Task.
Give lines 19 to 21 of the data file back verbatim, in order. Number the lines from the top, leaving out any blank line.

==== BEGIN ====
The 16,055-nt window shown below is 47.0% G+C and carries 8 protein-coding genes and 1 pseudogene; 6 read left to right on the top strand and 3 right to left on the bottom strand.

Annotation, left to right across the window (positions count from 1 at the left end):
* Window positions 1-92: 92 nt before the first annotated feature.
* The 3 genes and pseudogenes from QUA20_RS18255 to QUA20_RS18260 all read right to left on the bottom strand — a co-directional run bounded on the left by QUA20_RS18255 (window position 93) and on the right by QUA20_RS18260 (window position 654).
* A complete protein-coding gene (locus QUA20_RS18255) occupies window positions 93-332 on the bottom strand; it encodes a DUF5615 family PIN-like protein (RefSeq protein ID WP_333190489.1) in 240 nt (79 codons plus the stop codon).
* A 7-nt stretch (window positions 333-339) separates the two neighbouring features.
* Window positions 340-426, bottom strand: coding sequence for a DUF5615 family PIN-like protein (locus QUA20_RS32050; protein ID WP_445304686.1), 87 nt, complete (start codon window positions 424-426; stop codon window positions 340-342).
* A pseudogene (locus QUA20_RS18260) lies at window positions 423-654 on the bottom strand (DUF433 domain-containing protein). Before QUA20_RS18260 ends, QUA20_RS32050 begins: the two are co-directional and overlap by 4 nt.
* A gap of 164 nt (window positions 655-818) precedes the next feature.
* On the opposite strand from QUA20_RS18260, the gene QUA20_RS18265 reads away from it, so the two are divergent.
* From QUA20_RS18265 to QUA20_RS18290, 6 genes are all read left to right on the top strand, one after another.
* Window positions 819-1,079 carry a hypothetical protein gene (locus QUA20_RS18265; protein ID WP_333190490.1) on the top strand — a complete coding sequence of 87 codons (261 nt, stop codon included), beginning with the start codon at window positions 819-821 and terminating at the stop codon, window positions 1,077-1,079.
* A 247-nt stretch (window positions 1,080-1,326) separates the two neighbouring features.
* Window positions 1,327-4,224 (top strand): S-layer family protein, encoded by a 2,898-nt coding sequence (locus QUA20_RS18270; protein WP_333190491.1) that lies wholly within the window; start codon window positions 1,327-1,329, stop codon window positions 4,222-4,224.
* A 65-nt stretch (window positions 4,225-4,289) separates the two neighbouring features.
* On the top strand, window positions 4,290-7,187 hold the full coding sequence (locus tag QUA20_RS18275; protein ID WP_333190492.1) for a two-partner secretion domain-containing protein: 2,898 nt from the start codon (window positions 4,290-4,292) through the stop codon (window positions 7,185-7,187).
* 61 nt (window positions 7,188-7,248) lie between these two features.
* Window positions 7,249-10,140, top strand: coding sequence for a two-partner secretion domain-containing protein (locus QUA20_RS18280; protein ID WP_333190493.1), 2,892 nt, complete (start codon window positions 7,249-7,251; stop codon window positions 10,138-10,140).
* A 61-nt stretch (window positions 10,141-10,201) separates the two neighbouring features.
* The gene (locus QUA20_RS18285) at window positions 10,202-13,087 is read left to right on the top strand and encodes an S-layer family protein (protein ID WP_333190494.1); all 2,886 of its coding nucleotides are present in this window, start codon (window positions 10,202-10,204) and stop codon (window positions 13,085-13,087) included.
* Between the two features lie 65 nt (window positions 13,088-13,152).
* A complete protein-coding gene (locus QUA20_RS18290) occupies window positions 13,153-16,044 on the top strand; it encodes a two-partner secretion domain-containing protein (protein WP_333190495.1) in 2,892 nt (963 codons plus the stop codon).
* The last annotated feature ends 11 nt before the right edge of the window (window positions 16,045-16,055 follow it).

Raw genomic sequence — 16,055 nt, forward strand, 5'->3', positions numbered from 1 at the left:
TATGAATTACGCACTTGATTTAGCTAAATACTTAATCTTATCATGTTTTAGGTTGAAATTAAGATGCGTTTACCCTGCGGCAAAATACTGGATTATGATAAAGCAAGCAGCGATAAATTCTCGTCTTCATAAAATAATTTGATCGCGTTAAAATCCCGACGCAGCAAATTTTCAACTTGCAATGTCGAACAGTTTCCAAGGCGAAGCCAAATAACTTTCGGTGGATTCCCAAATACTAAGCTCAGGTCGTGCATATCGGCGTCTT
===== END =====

* A 61-nt stretch (window positions 10,141-10,201) separates the two neighbouring features.
* The gene (locus QUA20_RS18285) at window positions 10,202-13,087 is read left to right on the top strand and encodes an S-layer family protein (protein ID WP_333190494.1); all 2,886 of its coding nucleotides are present in this window, start codon (window positions 10,202-10,204) and stop codon (window positions 13,085-13,087) included.
* Between the two features lie 65 nt (window positions 13,088-13,152).